Rehearsing for the Real World

Young Entrepreneurs Can Find a Helping Hand in Uniforce, Austria’s International Business Network

It’s the last days of February 2007.  I’m sitting at a table in Rochus, a semi-pretentious café next to Rochus Markt in Vienna’s third district. Outside the enormous windows the weather is acting in the slightly schizophrenic manner that has been the hallmark of this winter season. Short periods of sunshine interrupted by spurts of heavy rain.

The Real World. I sigh and look up.

Across the table from me sits Fabian Lebersorger and Anna Kraft, two vivacious students in their early twenties, and, as it were, two of the newest members of Uniforce Junior Enterprise, our topic of conversation.

Like a professional wrestling tag-team Fabian and Anna, the company’s PR department, are enthusiastically filling me in on the organisation’s history, goals and activities.

Uniforce was founded in 1989 as the first Austrian representative of an international network of Junior Enterprises.  This network – composed purely of students – is dedicated to using academic tools to consult and advise the business community.  Since its inception Uniforce has flourished into an effective consultancy and one of the most active members of the network, both on a national and international level.

Their website  “product” list includes advice on and implementation of a 360o  Feedback evaluation system. That’s interesting.  360o Feedback has in the last couple of years been touted in management literature as THE human resources tool for evaluating your employees.  It involves collecting feedback from all the employee’s points of contact to gather a full and balanced picture of his or her performance.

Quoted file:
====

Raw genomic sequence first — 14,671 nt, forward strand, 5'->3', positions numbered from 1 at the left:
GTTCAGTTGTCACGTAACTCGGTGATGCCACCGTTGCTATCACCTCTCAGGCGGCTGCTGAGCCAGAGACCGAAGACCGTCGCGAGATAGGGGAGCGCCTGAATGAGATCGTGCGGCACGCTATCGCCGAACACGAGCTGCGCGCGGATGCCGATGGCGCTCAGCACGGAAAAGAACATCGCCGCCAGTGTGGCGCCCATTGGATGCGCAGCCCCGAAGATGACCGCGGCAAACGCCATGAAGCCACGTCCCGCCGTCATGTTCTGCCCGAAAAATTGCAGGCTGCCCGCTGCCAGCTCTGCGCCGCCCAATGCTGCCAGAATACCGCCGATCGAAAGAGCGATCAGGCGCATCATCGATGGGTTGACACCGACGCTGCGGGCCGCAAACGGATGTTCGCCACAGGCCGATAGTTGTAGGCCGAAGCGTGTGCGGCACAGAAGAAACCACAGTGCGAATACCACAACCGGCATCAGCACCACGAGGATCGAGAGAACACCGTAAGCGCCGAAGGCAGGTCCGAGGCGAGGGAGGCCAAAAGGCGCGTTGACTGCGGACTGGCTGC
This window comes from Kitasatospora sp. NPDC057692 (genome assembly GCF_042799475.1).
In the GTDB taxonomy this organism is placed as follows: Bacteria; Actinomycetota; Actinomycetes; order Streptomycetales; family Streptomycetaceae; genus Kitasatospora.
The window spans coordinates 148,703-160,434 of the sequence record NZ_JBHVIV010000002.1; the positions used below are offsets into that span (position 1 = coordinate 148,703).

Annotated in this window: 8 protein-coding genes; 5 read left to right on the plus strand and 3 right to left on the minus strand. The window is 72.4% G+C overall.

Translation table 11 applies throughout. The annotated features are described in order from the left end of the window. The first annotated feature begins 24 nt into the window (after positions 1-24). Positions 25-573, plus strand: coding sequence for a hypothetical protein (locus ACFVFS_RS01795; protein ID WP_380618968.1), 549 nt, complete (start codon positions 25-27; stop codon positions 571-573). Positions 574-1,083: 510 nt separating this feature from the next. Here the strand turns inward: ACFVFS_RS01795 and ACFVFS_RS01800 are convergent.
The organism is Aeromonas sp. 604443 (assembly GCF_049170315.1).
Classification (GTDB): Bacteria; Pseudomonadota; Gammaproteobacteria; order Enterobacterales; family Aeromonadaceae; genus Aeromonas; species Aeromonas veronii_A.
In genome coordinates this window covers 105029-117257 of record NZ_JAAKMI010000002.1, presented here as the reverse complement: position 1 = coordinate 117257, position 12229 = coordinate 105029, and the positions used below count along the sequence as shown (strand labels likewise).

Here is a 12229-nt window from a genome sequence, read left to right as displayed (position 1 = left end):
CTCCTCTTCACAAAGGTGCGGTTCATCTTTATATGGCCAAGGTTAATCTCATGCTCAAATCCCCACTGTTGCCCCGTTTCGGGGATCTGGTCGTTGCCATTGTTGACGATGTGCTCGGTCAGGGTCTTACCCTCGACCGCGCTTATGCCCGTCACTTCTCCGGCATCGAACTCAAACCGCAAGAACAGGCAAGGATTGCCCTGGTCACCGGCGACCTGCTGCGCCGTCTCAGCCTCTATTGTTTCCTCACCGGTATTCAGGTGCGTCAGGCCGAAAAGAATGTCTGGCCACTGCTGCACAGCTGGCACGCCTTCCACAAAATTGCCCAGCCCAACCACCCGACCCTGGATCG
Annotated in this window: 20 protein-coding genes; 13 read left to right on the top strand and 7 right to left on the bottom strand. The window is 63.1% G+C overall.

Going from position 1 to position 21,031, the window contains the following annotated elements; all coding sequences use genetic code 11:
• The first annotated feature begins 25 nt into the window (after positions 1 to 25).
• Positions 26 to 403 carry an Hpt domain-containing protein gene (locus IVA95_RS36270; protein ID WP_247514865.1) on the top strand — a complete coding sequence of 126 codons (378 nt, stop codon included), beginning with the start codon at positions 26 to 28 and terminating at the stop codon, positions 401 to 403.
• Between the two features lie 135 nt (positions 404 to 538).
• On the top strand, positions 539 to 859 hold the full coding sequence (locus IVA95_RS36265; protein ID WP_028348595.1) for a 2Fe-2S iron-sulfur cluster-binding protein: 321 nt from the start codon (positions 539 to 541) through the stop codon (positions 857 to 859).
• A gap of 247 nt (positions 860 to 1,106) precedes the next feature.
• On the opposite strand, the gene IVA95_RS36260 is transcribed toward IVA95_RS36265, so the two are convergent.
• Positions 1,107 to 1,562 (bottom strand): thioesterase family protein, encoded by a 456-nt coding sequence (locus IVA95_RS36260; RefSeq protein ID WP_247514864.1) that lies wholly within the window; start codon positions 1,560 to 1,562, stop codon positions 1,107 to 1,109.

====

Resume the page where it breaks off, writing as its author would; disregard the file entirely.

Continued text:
360o Feedback is probably the most complete performance evaluation tool on the market today.  Unfortunately, and to the chagrin HR managers who implemented it, it is also extremely time consuming for all parties involved.

I quickly decide to test the young sprogs belief in their own products and pour out my spiel regarding the 360∞ feedback, laying it on thick that this product is one that’s good on paper, but not in reality.

Fabian immediately rises to the occasion

“Yes, it is time consuming, but we implemented it in our own company and the insight gained by the process by far outstrips the time lost.  For example….”  After nodding enthusiastically for the next five minutes I am completely ready to implement 360∞  in my own company.Except – of course – I don’t have one.

So having unsuccessfully tried to bloody their noses early on, I quietly segue into inquisitive reporter mode.  So who are they?

Anna gracefully cuts in to answer.

“In many ways we mirror real world consultancies, because we have members from almost all realms of academia, ranging from Theatre, Film and Media studies, to pure Business majors, like Fabian. And even though most of our associates have some academic business background, the diversity in the organization ensures that we get a wide variety of views on any project, which again enables us to come up with innovative and competitive solutions for our clients.”

Their recruiting they do through an assessment centre, a process which takes place twice a year.  Anyone can apply by sending in their CV and a motivation letter.  Following the application process, they pick a number of candidates to attend the assessment centre, usually eight to twelve.  Then there’s a panel interview.

When both of these phases have been concluded, the strongest candidates are picked.

And how many is that?

“We have no set number.  We simply pick the ones we felt made a strong showing.”

Well, that explains how you find them. But an assessment and an interview hardly tells you if these people will really fit in the team and perform as promised?